Thursday, November 28, 2002

Bountiful, Redux
One and One-Half Wandering Jews

Part Three:
Hy and Florence

Continental breakfast in the small dining room at the Plaza Inn in Palm Beach. Silver service coffee; sticky banana cornbread muffins; passing the baby back and forth over the fruit cups.

Sunday morning, exactly 24 hours after leaving home, we headed back inland towards Cresthaven, the retirement community my father's parents have lived in for 24 years.

This meant driving through the endless sprawl of strip malls and superstores which have sprung up to serve the burgeoning suburban belt, a band of pavement, cars, and dirty canals that, on a map, cuts a wide swath just inside of the beach communities along the substantive part of the Eastern border of Florida. I seem to remember that these things were not here, that the land was pristine, back when Florence and Hy Farber first moved down to Florida in the late seventies. When we were very small, my brother and I used to dig for fossils -- powdery grey imprints of clam shells, clams being an abundant and therefore cheap filler for concrete -- in the building zones when we came to visit, and going out to eat meant going back towards town; now there are no towns, only endless suburbia.

Finding the turnoff for Cresthaven was easy, but finding the house proved more challenging. In 24 years, I've probably been to this house nine or ten times. Until a three years ago, when my Grandmother's body began to betray her, my father's parents had come up North to summer in Killington Villiage, along with half their retirement community, it seemed. There was never a need for us to trek to Florida; eventually, those who could make the migration -- and a migration it was, North in the Summer and South in the Winter -- came back each year like wild geese do.

But Florence walks with a cane now, turtle-slow, after breaking her arm falling off a curb a year or two back. She's had stomach problems, with accompanying whatever-ostomies. Cataracts have left one eye blind, swollen shut, and the other able only enough for books in large print. I remember her as solidly cynical and complaining; now that she has much to complain about, paradoxially, of course, she seems happier, or at least at ease with herself in a way I do not remember.

Hy takes care of her when he needs to; mostly, she sits around the house, which doesn't demand direct care. He's much more active, but in a kind of supervisory role for the community which brings him a notoriety and accessibility she can't stand and he seems to relish. He calls the bingo games at the Clubhouse twice a week, and plays old standards for them on the Organ with a rhumba beat, wiring the speakers from the organ straight out to the pool that no one uses. When we go to the clubhouse, there is a sign tacked to the top of the community bulletin board -- Bulletin Board Supervisor: Hy Farber. Effective September 1989. -- which says it all.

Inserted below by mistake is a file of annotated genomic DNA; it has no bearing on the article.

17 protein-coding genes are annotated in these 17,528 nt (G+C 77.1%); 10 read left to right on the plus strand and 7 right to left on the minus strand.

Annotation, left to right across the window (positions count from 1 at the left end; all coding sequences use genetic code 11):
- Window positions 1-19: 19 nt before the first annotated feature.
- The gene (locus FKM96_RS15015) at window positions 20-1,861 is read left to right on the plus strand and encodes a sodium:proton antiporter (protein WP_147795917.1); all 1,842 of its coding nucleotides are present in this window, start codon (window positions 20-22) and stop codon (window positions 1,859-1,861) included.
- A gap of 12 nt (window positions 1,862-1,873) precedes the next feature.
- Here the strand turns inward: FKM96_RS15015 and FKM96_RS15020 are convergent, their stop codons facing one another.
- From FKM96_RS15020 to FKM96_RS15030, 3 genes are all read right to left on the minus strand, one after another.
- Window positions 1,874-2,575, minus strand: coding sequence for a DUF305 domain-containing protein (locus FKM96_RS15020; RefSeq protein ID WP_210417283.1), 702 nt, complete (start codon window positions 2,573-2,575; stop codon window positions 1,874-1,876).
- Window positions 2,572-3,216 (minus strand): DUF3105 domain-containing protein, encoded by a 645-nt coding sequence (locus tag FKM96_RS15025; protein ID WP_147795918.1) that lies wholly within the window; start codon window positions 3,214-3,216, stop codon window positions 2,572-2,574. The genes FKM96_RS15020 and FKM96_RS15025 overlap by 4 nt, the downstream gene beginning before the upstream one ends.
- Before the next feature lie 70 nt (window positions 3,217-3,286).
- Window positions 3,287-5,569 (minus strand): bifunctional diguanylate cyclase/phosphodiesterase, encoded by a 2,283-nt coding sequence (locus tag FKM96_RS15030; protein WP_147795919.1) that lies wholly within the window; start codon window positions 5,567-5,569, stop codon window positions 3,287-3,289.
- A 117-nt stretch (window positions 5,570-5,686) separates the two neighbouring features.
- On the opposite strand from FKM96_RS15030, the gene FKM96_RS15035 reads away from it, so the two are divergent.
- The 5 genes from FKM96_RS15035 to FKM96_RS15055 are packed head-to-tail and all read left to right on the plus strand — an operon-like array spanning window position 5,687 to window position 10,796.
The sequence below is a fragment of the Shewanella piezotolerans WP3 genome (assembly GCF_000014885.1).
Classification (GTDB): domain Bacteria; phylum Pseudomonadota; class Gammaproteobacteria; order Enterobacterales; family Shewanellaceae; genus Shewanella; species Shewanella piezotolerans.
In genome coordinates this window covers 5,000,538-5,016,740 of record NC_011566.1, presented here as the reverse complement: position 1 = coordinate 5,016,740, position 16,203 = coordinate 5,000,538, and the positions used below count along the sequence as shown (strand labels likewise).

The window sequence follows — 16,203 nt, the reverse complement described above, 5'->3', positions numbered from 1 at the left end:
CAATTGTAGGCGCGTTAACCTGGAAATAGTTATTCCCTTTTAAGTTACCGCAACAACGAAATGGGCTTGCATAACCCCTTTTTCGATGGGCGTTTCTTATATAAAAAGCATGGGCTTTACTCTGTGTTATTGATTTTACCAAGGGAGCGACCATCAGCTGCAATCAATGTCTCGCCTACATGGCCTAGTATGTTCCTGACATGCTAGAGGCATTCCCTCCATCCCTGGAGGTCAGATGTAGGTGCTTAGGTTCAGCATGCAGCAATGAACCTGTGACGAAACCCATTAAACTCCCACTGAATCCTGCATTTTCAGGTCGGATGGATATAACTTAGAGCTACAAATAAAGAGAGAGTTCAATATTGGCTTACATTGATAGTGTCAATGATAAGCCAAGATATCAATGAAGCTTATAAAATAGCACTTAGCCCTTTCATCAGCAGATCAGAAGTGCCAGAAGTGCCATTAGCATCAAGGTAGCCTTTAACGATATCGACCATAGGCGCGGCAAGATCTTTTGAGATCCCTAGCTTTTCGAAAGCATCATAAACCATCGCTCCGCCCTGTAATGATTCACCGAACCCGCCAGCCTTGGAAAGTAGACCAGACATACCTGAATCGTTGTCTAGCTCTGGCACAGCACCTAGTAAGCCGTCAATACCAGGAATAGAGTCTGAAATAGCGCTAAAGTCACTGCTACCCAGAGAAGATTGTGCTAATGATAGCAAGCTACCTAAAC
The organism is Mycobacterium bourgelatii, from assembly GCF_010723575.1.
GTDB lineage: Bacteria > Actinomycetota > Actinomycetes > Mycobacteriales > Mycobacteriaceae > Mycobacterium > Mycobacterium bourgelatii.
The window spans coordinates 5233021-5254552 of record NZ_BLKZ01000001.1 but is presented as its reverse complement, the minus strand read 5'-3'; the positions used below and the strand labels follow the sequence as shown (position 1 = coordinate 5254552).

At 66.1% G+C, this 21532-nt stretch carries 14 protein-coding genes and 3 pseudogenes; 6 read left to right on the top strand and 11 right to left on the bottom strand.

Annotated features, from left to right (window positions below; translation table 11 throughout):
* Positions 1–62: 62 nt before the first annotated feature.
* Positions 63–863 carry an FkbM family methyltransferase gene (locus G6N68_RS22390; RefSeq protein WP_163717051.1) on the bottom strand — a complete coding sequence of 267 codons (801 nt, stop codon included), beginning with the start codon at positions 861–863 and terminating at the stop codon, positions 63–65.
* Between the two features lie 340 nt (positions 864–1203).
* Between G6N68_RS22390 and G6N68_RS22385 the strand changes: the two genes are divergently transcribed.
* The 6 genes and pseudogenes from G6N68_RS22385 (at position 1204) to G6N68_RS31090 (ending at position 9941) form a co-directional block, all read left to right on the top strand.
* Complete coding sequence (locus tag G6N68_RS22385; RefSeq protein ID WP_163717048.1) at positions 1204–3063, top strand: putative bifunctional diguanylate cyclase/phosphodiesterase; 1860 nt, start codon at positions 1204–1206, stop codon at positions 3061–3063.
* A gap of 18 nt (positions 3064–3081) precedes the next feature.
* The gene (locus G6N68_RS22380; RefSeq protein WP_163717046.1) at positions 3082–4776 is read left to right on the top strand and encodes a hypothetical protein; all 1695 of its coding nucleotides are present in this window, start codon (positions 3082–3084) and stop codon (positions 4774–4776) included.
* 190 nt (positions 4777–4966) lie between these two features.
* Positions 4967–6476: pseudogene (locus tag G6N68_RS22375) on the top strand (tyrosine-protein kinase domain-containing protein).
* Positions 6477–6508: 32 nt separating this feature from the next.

Years ago, he used to beat my father soundly at pool. Now, in the clubhouse, he carefully peels back and folds the thin plastic tablecloth to reveal a carefully maintained pool table; breaks; loses twice to me, even though I am using a house cue while his unlocked from a wall rack. It isn't that I've improved. He's getting old, the first real sign of strain I've seen in him in 20 years or more.

We spend Sunday morning, and then Monday morning and afternoon, at their house in Cresthaven.

I glean precious gems about my father over the two days.

Hy watches the baby on her blanket while we talk as if he might never see her again.

I hear my grandmother say Joshua seems like a very active Father; you're very lucky; men weren't so involved when Steven and Susan had him to Darcie in the other room when he and I are talking about my father.

They show us pictures of Aunt Marion, who has a huge head as a result of water on the brain. She lives only in black and white, in memory and one or two very old pictures. Marion died before my father was born, and bringing the baby to them seems to make them wistful; they talk more about family, especially about their lost daughter, than I have ever heard even from my father.

I think about my father, and his father. I learn that my paternal great grandfather, who neither my father nor I ever met, sang while he farmed, and that my grandfather, his son, played the harmonica to accompany him.

I think about my father, and myself, and my daughter.

My heart sings.

posted by boyhowdy | 3:03 AM |

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